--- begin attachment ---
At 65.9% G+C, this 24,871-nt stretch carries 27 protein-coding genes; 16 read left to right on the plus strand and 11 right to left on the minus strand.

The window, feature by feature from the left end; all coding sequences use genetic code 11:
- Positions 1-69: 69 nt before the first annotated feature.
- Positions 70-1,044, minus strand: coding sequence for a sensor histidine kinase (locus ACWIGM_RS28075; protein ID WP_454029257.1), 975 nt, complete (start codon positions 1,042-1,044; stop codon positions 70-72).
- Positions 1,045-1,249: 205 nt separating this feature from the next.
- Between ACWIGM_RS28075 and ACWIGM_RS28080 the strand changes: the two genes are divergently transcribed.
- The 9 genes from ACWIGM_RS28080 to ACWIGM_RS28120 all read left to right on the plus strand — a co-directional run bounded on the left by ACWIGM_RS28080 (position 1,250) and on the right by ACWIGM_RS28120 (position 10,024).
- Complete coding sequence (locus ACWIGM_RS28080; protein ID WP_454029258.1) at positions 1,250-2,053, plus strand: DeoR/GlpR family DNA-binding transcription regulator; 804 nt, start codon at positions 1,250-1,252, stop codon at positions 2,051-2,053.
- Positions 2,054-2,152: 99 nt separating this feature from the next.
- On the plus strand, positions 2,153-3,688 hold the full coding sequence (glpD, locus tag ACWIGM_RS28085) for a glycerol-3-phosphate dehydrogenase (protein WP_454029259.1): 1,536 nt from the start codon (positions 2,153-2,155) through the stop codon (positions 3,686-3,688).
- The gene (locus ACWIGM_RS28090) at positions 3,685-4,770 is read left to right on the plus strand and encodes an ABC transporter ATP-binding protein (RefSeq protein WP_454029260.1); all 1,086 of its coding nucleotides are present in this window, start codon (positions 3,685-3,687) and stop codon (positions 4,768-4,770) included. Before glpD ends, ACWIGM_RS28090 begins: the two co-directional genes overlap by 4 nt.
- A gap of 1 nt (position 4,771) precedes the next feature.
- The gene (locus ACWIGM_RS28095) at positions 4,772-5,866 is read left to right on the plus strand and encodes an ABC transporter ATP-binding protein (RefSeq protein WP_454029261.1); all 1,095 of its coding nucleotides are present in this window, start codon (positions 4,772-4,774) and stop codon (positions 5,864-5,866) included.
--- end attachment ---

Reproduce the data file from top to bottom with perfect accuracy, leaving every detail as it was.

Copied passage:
At 65.9% G+C, this 24,871-nt stretch carries 27 protein-coding genes; 16 read left to right on the plus strand and 11 right to left on the minus strand.

The window, feature by feature from the left end; all coding sequences use genetic code 11:
- Positions 1-69: 69 nt before the first annotated feature.
- Positions 70-1,044, minus strand: coding sequence for a sensor histidine kinase (locus ACWIGM_RS28075; protein ID WP_454029257.1), 975 nt, complete (start codon positions 1,042-1,044; stop codon positions 70-72).
- Positions 1,045-1,249: 205 nt separating this feature from the next.
- Between ACWIGM_RS28075 and ACWIGM_RS28080 the strand changes: the two genes are divergently transcribed.
- The 9 genes from ACWIGM_RS28080 to ACWIGM_RS28120 all read left to right on the plus strand — a co-directional run bounded on the left by ACWIGM_RS28080 (position 1,250) and on the right by ACWIGM_RS28120 (position 10,024).
- Complete coding sequence (locus ACWIGM_RS28080; protein ID WP_454029258.1) at positions 1,250-2,053, plus strand: DeoR/GlpR family DNA-binding transcription regulator; 804 nt, start codon at positions 1,250-1,252, stop codon at positions 2,051-2,053.
- Positions 2,054-2,152: 99 nt separating this feature from the next.
- On the plus strand, positions 2,153-3,688 hold the full coding sequence (glpD, locus tag ACWIGM_RS28085) for a glycerol-3-phosphate dehydrogenase (protein WP_454029259.1): 1,536 nt from the start codon (positions 2,153-2,155) through the stop codon (positions 3,686-3,688).
- The gene (locus ACWIGM_RS28090) at positions 3,685-4,770 is read left to right on the plus strand and encodes an ABC transporter ATP-binding protein (RefSeq protein WP_454029260.1); all 1,086 of its coding nucleotides are present in this window, start codon (positions 3,685-3,687) and stop codon (positions 4,768-4,770) included. Before glpD ends, ACWIGM_RS28090 begins: the two co-directional genes overlap by 4 nt.
- A gap of 1 nt (position 4,771) precedes the next feature.
- The gene (locus ACWIGM_RS28095) at positions 4,772-5,866 is read left to right on the plus strand and encodes an ABC transporter ATP-binding protein (RefSeq protein WP_454029261.1); all 1,095 of its coding nucleotides are present in this window, start codon (positions 4,772-4,774) and stop codon (positions 5,864-5,866) included.